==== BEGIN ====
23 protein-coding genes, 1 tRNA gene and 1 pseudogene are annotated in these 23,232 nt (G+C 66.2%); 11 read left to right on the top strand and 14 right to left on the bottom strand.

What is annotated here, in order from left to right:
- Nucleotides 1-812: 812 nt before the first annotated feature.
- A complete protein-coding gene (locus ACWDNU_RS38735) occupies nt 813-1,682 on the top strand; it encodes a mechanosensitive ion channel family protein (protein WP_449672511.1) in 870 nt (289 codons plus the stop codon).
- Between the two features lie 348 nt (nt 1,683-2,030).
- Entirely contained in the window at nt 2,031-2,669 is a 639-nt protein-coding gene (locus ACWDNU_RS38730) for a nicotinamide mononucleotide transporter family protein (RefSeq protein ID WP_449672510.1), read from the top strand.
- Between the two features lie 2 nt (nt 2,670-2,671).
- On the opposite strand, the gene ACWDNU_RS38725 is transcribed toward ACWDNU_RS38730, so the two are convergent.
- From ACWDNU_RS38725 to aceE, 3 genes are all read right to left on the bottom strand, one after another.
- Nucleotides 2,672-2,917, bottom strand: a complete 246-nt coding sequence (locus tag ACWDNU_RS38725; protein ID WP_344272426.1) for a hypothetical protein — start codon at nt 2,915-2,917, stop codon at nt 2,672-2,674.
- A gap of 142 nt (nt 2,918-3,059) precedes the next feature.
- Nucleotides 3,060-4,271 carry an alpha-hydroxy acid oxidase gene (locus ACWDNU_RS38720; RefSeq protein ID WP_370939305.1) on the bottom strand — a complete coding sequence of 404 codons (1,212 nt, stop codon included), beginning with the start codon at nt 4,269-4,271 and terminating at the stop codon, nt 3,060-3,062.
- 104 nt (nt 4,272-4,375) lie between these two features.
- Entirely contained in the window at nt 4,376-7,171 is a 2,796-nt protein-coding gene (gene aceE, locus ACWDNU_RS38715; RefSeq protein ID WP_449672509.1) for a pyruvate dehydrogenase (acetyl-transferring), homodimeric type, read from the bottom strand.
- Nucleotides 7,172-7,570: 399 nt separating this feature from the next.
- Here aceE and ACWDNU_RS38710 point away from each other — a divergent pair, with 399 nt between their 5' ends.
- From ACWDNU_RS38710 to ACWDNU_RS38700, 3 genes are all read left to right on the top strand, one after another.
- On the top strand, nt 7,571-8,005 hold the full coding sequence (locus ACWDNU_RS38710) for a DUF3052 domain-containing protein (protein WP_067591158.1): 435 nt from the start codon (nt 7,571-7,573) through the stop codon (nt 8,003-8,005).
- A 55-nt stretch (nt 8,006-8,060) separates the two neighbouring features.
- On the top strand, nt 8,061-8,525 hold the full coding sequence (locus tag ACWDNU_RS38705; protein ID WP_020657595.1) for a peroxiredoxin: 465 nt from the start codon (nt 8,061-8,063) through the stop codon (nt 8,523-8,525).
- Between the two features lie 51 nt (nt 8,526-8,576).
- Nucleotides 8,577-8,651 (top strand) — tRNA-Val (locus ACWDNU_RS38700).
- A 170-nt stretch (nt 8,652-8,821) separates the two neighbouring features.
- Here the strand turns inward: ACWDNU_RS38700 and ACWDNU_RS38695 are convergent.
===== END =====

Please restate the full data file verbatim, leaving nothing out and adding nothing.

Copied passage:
23 protein-coding genes, 1 tRNA gene and 1 pseudogene are annotated in these 23,232 nt (G+C 66.2%); 11 read left to right on the top strand and 14 right to left on the bottom strand.

What is annotated here, in order from left to right:
- Nucleotides 1-812: 812 nt before the first annotated feature.
- A complete protein-coding gene (locus ACWDNU_RS38735) occupies nt 813-1,682 on the top strand; it encodes a mechanosensitive ion channel family protein (protein WP_449672511.1) in 870 nt (289 codons plus the stop codon).
- Between the two features lie 348 nt (nt 1,683-2,030).
- Entirely contained in the window at nt 2,031-2,669 is a 639-nt protein-coding gene (locus ACWDNU_RS38730) for a nicotinamide mononucleotide transporter family protein (RefSeq protein ID WP_449672510.1), read from the top strand.
- Between the two features lie 2 nt (nt 2,670-2,671).
- On the opposite strand, the gene ACWDNU_RS38725 is transcribed toward ACWDNU_RS38730, so the two are convergent.
- From ACWDNU_RS38725 to aceE, 3 genes are all read right to left on the bottom strand, one after another.
- Nucleotides 2,672-2,917, bottom strand: a complete 246-nt coding sequence (locus tag ACWDNU_RS38725; protein ID WP_344272426.1) for a hypothetical protein — start codon at nt 2,915-2,917, stop codon at nt 2,672-2,674.
- A gap of 142 nt (nt 2,918-3,059) precedes the next feature.
- Nucleotides 3,060-4,271 carry an alpha-hydroxy acid oxidase gene (locus ACWDNU_RS38720; RefSeq protein ID WP_370939305.1) on the bottom strand — a complete coding sequence of 404 codons (1,212 nt, stop codon included), beginning with the start codon at nt 4,269-4,271 and terminating at the stop codon, nt 3,060-3,062.
- 104 nt (nt 4,272-4,375) lie between these two features.
- Entirely contained in the window at nt 4,376-7,171 is a 2,796-nt protein-coding gene (gene aceE, locus ACWDNU_RS38715; RefSeq protein ID WP_449672509.1) for a pyruvate dehydrogenase (acetyl-transferring), homodimeric type, read from the bottom strand.
- Nucleotides 7,172-7,570: 399 nt separating this feature from the next.
- Here aceE and ACWDNU_RS38710 point away from each other — a divergent pair, with 399 nt between their 5' ends.
- From ACWDNU_RS38710 to ACWDNU_RS38700, 3 genes are all read left to right on the top strand, one after another.
- On the top strand, nt 7,571-8,005 hold the full coding sequence (locus ACWDNU_RS38710) for a DUF3052 domain-containing protein (protein WP_067591158.1): 435 nt from the start codon (nt 7,571-7,573) through the stop codon (nt 8,003-8,005).
- A 55-nt stretch (nt 8,006-8,060) separates the two neighbouring features.
- On the top strand, nt 8,061-8,525 hold the full coding sequence (locus tag ACWDNU_RS38705; protein ID WP_020657595.1) for a peroxiredoxin: 465 nt from the start codon (nt 8,061-8,063) through the stop codon (nt 8,523-8,525).
- Between the two features lie 51 nt (nt 8,526-8,576).
- Nucleotides 8,577-8,651 (top strand) — tRNA-Val (locus ACWDNU_RS38700).
- A 170-nt stretch (nt 8,652-8,821) separates the two neighbouring features.
- Here the strand turns inward: ACWDNU_RS38700 and ACWDNU_RS38695 are convergent.